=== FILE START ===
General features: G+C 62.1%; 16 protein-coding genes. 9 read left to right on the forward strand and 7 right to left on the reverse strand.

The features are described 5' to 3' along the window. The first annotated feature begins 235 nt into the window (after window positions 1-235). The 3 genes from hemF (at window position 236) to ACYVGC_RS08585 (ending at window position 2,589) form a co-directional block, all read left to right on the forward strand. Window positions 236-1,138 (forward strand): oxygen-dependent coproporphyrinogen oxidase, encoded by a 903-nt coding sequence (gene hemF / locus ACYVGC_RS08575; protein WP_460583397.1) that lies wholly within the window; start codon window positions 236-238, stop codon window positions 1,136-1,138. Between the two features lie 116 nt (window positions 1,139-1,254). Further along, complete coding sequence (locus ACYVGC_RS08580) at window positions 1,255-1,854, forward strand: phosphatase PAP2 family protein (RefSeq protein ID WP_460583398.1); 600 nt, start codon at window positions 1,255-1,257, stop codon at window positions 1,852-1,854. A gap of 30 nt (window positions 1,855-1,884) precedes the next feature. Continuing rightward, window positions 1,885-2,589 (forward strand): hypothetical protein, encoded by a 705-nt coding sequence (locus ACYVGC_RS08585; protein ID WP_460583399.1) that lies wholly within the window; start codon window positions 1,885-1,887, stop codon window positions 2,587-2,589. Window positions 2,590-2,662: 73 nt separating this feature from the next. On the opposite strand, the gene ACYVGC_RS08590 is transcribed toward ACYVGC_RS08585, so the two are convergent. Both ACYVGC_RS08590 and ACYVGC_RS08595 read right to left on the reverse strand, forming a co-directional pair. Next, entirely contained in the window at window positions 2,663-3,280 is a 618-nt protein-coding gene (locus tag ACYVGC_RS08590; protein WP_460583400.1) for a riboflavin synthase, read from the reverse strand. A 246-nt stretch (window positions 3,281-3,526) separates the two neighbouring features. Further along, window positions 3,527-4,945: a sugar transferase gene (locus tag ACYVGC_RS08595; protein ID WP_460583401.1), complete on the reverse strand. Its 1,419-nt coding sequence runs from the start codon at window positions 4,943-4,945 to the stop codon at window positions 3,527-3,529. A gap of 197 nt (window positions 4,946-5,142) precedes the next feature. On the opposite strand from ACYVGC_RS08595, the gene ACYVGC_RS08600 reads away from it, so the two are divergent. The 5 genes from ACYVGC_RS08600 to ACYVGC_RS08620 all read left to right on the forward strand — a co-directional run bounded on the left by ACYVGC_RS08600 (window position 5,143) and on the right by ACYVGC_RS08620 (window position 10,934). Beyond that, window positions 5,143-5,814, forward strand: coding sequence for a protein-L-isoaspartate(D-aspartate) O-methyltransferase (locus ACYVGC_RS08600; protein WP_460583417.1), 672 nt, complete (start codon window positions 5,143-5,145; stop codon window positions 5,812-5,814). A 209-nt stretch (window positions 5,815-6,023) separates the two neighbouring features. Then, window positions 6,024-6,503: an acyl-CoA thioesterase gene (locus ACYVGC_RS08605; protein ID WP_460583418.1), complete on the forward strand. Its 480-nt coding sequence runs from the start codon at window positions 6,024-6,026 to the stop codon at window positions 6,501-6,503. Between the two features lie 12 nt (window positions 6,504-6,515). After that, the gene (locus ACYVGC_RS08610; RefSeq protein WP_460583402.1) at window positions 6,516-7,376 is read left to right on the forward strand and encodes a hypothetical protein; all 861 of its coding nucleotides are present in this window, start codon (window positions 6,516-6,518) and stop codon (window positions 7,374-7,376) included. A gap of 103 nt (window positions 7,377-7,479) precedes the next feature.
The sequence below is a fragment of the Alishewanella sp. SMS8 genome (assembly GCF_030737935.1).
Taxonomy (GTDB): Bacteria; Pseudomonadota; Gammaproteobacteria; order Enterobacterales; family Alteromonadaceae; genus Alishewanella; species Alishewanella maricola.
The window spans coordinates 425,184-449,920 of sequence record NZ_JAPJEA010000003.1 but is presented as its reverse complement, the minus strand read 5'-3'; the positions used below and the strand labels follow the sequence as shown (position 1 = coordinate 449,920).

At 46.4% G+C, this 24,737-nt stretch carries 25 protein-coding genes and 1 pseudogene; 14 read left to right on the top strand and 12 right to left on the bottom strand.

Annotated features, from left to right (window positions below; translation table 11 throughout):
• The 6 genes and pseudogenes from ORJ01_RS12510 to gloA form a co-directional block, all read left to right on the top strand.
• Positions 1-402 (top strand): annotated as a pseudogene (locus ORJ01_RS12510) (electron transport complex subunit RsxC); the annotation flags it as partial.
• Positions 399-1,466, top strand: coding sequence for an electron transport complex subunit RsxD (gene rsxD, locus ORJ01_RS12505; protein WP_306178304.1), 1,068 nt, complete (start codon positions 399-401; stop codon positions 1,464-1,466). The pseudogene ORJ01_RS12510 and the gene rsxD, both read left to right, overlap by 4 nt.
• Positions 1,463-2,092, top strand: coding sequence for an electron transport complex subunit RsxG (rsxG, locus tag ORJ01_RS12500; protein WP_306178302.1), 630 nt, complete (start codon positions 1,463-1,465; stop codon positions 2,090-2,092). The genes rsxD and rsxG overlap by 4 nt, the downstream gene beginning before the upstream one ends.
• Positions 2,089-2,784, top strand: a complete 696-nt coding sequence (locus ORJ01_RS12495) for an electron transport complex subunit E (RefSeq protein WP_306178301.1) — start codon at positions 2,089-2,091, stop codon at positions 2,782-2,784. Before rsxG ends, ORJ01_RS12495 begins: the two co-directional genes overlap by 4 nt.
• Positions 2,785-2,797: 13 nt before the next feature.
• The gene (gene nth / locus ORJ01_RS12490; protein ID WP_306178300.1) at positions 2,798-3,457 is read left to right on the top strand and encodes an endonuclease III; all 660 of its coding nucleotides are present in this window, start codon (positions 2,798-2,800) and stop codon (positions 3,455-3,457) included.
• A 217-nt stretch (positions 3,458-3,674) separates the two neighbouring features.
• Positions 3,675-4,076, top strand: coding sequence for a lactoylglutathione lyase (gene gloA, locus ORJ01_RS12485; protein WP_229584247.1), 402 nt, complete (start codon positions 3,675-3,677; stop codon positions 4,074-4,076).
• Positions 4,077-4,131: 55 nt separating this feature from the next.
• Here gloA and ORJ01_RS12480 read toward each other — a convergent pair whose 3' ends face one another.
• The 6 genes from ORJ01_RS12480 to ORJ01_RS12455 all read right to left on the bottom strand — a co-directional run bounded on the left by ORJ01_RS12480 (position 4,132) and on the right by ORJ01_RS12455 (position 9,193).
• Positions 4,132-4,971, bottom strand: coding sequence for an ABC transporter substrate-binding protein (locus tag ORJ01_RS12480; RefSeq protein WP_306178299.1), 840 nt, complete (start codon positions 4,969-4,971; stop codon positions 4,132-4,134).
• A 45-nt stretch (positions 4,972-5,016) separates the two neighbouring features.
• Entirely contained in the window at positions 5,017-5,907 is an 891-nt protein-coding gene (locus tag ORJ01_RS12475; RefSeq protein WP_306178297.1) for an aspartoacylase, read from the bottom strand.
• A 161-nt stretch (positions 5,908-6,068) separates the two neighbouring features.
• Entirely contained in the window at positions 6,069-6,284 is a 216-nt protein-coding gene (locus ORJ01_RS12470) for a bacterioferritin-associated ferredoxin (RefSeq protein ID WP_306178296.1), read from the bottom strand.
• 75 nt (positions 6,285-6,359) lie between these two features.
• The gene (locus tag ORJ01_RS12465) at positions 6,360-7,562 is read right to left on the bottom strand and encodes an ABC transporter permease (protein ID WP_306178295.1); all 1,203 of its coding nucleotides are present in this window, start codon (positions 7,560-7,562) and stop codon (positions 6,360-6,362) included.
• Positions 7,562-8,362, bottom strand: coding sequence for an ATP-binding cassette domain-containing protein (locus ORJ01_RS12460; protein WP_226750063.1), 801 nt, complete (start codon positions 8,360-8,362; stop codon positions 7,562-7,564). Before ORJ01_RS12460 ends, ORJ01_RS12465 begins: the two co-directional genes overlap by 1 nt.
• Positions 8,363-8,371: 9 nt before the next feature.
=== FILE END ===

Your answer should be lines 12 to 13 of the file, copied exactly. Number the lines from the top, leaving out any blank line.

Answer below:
• Positions 2,089-2,784, top strand: a complete 696-nt coding sequence (locus ORJ01_RS12495) for an electron transport complex subunit E (RefSeq protein WP_306178301.1) — start codon at positions 2,089-2,091, stop codon at positions 2,782-2,784. Before rsxG ends, ORJ01_RS12495 begins: the two co-directional genes overlap by 4 nt.
• Positions 2,785-2,797: 13 nt before the next feature.